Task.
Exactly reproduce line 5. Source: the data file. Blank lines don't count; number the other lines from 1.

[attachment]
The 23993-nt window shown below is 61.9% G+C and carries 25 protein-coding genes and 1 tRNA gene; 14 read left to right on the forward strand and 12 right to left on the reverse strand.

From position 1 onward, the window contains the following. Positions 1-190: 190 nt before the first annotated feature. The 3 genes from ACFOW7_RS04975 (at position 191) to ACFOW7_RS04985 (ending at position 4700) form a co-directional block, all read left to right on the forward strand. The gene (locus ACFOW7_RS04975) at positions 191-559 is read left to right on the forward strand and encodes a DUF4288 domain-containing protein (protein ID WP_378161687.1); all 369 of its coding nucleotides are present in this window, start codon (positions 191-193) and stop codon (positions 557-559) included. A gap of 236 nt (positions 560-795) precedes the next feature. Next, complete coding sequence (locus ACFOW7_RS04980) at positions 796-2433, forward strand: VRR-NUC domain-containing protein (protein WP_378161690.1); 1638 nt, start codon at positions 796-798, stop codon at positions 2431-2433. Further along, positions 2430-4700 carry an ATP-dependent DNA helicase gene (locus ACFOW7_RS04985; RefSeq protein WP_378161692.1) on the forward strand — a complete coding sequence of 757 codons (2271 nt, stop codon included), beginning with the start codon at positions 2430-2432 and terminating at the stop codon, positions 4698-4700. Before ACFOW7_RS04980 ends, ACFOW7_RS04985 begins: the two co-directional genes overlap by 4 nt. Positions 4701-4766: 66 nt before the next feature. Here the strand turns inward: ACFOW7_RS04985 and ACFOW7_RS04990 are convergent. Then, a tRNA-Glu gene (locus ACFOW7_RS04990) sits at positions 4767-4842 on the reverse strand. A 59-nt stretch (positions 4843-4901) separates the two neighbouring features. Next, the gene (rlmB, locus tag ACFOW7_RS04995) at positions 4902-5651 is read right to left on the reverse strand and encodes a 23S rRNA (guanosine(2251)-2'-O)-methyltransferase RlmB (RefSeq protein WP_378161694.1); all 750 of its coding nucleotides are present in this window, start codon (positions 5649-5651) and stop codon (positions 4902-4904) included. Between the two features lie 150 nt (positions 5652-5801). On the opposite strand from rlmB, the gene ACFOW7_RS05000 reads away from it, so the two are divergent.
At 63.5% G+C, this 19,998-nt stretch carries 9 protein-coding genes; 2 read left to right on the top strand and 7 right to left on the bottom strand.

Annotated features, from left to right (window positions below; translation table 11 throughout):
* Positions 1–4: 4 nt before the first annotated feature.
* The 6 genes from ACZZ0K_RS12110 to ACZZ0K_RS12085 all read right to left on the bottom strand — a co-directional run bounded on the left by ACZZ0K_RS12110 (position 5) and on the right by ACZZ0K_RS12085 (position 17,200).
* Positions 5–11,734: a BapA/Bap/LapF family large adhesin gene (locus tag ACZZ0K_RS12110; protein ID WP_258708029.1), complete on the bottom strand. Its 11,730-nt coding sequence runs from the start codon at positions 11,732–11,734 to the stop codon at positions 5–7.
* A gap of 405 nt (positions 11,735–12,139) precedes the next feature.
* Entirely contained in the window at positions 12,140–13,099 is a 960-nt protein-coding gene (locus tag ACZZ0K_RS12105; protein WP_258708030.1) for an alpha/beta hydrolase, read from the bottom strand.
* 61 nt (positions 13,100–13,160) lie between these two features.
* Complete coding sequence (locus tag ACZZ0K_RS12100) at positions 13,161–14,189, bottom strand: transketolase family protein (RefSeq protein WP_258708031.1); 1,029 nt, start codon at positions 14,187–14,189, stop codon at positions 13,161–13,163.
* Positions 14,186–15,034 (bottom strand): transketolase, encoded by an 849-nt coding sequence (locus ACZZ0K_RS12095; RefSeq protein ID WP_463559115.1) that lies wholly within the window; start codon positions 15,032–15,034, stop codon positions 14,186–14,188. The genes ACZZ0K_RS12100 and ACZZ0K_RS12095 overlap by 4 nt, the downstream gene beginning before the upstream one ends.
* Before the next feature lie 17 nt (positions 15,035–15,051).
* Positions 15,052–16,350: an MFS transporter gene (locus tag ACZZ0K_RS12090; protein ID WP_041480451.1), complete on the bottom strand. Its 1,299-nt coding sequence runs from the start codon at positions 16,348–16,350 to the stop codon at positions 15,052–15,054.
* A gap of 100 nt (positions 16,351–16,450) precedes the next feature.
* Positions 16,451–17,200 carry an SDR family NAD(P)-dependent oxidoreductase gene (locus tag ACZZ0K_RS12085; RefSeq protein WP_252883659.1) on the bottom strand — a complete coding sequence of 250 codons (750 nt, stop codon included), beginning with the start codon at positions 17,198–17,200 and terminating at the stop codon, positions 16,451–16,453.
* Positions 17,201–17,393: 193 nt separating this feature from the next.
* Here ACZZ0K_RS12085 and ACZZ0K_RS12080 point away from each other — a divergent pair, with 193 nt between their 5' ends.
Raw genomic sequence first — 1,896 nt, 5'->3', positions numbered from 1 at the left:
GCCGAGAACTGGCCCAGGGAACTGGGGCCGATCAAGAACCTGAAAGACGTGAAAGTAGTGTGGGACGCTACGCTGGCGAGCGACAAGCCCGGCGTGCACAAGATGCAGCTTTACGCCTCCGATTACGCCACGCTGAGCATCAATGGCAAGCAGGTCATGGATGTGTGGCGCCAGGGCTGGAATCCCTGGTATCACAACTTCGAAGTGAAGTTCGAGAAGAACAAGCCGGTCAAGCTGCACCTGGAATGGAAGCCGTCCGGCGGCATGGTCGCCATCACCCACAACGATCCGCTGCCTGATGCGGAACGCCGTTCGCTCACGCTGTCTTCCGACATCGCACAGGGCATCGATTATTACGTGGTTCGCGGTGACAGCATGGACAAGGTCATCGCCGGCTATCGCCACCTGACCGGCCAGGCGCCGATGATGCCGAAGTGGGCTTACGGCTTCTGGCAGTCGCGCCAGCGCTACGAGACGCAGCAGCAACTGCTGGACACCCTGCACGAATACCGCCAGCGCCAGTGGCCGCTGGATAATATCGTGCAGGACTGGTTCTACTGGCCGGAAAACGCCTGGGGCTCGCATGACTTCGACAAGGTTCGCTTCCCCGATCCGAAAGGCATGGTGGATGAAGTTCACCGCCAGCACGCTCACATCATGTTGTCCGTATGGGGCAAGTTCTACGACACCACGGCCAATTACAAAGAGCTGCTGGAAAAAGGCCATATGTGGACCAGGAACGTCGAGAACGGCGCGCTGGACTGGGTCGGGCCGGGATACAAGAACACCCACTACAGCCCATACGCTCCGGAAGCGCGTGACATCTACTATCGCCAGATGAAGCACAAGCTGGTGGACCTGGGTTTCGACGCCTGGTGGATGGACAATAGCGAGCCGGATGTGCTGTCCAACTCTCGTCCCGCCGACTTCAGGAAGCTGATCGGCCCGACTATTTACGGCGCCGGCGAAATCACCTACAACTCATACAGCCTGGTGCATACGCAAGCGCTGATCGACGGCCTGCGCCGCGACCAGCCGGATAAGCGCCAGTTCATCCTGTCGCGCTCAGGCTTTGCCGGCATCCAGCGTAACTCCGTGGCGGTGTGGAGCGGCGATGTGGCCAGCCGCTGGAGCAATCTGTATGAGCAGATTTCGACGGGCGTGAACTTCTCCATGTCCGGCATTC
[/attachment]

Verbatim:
* Positions 1–4: 4 nt before the first annotated feature.